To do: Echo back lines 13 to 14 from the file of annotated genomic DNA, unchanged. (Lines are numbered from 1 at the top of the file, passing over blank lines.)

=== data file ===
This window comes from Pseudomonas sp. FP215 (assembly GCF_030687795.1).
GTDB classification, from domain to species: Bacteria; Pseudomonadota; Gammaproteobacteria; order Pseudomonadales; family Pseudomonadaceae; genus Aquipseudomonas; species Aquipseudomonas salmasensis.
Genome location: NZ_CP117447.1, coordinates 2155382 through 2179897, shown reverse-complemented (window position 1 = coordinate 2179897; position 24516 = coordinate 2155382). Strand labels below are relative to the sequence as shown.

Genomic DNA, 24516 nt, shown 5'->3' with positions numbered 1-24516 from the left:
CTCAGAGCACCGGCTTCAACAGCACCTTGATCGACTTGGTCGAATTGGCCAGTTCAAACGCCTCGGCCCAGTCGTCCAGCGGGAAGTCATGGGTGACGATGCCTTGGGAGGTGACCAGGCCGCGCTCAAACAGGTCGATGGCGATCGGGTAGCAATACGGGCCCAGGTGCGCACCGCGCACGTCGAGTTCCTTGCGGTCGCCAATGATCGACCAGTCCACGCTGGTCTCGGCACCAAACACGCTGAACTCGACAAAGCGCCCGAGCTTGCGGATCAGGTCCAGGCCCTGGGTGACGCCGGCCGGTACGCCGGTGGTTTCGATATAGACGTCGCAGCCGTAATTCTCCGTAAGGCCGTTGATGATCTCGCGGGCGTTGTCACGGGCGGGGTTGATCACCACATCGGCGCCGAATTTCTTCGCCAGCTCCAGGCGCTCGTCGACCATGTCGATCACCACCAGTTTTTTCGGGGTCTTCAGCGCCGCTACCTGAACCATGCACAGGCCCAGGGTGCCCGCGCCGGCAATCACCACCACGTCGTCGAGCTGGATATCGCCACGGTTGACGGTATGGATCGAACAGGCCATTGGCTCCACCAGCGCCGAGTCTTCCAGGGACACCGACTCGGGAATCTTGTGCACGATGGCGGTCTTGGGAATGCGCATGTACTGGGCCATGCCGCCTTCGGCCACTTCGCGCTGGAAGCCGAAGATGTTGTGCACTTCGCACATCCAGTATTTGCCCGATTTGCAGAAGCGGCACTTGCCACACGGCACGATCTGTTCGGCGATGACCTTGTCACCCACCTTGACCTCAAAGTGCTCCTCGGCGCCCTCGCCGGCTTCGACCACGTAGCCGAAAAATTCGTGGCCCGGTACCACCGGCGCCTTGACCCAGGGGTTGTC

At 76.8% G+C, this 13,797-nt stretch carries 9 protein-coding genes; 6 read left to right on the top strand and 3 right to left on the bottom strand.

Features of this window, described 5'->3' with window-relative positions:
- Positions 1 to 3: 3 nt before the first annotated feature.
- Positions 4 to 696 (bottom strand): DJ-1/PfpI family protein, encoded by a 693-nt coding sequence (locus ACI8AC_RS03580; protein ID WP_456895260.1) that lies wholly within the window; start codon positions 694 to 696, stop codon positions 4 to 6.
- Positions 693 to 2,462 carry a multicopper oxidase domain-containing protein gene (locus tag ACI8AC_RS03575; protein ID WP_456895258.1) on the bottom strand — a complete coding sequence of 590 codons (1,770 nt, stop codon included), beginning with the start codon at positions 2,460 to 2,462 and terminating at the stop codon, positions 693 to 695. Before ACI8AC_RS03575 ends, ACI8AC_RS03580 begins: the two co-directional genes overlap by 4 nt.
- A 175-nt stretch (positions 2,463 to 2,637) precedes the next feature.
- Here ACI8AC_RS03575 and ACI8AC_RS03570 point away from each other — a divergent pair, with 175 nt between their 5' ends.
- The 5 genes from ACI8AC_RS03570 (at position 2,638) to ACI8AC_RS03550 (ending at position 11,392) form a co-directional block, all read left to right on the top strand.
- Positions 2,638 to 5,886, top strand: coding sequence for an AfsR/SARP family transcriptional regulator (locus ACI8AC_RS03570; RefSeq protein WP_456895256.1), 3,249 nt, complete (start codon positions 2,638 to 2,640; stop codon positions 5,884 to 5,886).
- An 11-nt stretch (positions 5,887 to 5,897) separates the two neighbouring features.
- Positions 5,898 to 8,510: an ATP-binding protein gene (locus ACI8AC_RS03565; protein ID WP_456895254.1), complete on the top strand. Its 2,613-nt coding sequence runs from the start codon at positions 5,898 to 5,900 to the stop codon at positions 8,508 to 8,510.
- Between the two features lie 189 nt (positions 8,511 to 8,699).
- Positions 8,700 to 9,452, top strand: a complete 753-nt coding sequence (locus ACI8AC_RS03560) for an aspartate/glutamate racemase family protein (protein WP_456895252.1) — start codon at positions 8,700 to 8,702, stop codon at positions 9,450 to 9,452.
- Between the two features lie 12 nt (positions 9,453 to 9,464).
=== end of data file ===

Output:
- The 5 genes from ACI8AC_RS03570 (at position 2,638) to ACI8AC_RS03550 (ending at position 11,392) form a co-directional block, all read left to right on the top strand.
- Positions 2,638 to 5,886, top strand: coding sequence for an AfsR/SARP family transcriptional regulator (locus ACI8AC_RS03570; RefSeq protein WP_456895256.1), 3,249 nt, complete (start codon positions 2,638 to 2,640; stop codon positions 5,884 to 5,886).